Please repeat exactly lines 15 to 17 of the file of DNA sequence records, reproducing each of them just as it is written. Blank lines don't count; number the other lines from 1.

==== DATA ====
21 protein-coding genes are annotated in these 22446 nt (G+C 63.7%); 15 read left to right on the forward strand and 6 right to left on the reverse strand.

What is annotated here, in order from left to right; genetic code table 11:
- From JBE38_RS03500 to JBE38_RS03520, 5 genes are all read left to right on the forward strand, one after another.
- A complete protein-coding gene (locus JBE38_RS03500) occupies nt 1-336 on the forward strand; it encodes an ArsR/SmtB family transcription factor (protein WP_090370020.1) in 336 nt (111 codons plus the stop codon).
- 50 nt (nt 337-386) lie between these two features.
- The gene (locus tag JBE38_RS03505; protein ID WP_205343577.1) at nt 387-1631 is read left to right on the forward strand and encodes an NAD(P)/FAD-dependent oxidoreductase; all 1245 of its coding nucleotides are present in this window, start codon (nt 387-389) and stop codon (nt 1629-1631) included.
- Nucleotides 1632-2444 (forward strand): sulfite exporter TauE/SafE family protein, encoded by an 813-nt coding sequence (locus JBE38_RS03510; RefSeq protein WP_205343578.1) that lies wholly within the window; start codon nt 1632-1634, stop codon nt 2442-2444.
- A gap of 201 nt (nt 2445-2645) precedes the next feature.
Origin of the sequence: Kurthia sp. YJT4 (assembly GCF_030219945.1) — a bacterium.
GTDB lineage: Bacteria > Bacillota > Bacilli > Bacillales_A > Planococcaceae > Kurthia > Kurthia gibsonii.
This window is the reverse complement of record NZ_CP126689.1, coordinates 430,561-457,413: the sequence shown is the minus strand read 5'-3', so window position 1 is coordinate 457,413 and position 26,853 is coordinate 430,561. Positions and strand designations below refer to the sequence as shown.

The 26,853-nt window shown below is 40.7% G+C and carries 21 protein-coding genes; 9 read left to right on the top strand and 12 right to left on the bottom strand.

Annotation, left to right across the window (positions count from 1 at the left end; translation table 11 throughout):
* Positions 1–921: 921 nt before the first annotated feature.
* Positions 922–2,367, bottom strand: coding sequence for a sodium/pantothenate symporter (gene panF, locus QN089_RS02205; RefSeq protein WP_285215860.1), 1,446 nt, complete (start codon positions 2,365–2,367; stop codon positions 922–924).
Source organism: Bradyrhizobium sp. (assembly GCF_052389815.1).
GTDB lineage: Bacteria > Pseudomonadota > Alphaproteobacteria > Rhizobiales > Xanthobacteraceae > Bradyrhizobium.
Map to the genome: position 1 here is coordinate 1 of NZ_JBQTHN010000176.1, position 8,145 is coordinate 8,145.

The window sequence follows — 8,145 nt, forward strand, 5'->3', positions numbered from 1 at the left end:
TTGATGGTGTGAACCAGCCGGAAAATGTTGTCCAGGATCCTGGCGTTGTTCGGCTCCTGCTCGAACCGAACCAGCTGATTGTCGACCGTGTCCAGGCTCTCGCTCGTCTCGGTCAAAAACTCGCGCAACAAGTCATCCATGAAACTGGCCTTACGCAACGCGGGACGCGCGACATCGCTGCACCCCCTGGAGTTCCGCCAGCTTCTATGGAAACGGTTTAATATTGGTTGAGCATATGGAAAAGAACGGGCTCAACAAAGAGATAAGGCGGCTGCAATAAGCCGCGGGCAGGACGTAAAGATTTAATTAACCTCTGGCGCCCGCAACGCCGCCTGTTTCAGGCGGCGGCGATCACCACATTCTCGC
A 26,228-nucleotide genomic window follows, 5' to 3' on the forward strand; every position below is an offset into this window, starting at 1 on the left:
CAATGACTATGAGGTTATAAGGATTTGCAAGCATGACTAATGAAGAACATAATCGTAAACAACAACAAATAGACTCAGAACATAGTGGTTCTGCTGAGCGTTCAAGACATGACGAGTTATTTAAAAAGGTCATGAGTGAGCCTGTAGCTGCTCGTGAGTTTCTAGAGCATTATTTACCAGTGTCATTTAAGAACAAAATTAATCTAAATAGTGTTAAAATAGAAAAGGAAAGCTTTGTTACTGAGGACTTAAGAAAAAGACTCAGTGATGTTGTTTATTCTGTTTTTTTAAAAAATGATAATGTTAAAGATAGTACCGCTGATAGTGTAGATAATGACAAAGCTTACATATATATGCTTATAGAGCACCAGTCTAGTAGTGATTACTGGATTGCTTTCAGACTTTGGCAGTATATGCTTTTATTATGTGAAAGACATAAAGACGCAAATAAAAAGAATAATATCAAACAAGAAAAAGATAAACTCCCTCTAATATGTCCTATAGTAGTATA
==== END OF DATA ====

* Positions 922–2,367, bottom strand: coding sequence for a sodium/pantothenate symporter (gene panF, locus QN089_RS02205; RefSeq protein WP_285215860.1), 1,446 nt, complete (start codon positions 2,365–2,367; stop codon positions 922–924).
Source organism: Bradyrhizobium sp. (assembly GCF_052389815.1).
GTDB lineage: Bacteria > Pseudomonadota > Alphaproteobacteria > Rhizobiales > Xanthobacteraceae > Bradyrhizobium.